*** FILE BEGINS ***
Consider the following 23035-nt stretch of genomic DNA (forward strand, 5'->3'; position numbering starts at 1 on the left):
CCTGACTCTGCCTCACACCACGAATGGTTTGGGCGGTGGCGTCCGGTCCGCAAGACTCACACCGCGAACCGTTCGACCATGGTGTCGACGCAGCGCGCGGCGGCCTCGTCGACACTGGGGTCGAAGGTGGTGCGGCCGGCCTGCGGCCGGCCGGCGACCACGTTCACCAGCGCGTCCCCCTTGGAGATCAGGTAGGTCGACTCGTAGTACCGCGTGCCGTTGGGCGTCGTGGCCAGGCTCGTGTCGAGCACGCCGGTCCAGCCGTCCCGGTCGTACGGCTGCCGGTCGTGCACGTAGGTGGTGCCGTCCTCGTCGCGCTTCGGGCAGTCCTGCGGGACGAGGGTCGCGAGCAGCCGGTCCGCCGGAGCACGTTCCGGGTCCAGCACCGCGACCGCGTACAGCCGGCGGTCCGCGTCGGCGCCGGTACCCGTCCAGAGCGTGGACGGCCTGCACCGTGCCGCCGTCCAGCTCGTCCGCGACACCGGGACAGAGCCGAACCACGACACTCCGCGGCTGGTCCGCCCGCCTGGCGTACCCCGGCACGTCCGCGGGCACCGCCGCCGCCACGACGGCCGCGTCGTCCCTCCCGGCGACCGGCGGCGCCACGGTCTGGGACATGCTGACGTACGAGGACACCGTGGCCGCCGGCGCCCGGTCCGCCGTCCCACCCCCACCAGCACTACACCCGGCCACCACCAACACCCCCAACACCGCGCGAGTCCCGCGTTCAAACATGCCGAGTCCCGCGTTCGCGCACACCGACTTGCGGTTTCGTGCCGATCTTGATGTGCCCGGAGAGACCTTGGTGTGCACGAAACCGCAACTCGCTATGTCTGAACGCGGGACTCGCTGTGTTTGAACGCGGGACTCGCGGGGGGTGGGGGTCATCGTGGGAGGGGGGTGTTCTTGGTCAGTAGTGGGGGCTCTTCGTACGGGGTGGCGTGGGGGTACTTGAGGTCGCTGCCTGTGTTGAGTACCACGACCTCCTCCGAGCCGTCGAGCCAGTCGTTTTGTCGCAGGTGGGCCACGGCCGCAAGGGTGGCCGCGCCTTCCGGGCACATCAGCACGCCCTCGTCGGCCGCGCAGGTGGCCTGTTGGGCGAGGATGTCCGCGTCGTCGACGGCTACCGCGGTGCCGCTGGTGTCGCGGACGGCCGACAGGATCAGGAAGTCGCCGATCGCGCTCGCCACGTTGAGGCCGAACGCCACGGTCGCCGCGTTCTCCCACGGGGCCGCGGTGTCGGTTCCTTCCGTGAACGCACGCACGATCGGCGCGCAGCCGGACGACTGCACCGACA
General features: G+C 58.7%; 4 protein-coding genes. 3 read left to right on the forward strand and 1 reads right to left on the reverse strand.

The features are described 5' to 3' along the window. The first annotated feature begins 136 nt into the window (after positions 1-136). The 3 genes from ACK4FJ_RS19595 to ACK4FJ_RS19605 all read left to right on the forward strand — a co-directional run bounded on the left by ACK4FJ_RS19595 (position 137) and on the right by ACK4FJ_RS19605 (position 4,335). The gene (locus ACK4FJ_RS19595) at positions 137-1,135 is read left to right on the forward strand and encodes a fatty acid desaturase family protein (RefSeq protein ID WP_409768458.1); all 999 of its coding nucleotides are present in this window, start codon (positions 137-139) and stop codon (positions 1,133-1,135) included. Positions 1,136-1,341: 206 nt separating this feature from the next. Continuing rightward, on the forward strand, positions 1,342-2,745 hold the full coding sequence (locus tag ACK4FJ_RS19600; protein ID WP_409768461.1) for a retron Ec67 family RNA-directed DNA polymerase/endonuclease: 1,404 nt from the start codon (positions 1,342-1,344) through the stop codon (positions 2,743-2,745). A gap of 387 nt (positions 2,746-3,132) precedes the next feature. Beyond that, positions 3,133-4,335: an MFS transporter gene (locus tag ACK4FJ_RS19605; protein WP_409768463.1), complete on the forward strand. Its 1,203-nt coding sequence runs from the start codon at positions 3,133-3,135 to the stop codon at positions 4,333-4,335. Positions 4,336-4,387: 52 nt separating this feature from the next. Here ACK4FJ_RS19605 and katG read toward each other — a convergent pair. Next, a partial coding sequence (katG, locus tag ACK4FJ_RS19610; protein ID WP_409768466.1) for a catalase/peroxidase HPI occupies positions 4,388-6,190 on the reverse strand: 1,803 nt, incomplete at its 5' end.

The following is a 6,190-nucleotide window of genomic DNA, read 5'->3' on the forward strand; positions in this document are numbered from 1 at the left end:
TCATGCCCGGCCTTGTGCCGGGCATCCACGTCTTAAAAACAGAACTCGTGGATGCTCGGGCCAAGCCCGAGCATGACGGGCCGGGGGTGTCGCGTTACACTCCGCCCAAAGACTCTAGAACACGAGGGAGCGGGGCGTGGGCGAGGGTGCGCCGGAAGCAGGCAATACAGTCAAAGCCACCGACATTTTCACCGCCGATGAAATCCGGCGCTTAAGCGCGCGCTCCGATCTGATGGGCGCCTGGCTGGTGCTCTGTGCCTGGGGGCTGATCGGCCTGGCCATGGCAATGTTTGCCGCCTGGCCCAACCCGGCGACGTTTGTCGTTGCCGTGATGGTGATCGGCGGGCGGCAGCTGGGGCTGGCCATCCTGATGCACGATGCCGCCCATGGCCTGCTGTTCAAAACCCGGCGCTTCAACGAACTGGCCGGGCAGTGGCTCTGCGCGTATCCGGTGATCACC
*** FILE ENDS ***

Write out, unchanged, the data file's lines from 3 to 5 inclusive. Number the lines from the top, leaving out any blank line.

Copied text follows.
General features: G+C 58.7%; 4 protein-coding genes. 3 read left to right on the forward strand and 1 reads right to left on the reverse strand.

The features are described 5' to 3' along the window. The first annotated feature begins 136 nt into the window (after positions 1-136). The 3 genes from ACK4FJ_RS19595 to ACK4FJ_RS19605 all read left to right on the forward strand — a co-directional run bounded on the left by ACK4FJ_RS19595 (position 137) and on the right by ACK4FJ_RS19605 (position 4,335). The gene (locus ACK4FJ_RS19595) at positions 137-1,135 is read left to right on the forward strand and encodes a fatty acid desaturase family protein (RefSeq protein ID WP_409768458.1); all 999 of its coding nucleotides are present in this window, start codon (positions 137-139) and stop codon (positions 1,133-1,135) included. Positions 1,136-1,341: 206 nt separating this feature from the next. Continuing rightward, on the forward strand, positions 1,342-2,745 hold the full coding sequence (locus tag ACK4FJ_RS19600; protein ID WP_409768461.1) for a retron Ec67 family RNA-directed DNA polymerase/endonuclease: 1,404 nt from the start codon (positions 1,342-1,344) through the stop codon (positions 2,743-2,745). A gap of 387 nt (positions 2,746-3,132) precedes the next feature. Beyond that, positions 3,133-4,335: an MFS transporter gene (locus tag ACK4FJ_RS19605; protein WP_409768463.1), complete on the forward strand. Its 1,203-nt coding sequence runs from the start codon at positions 3,133-3,135 to the stop codon at positions 4,333-4,335. Positions 4,336-4,387: 52 nt separating this feature from the next. Here ACK4FJ_RS19605 and katG read toward each other — a convergent pair. Next, a partial coding sequence (katG, locus tag ACK4FJ_RS19610; protein ID WP_409768466.1) for a catalase/peroxidase HPI occupies positions 4,388-6,190 on the reverse strand: 1,803 nt, incomplete at its 5' end.

The following is a 6,190-nucleotide window of genomic DNA, read 5'->3' on the forward strand; positions in this document are numbered from 1 at the left end: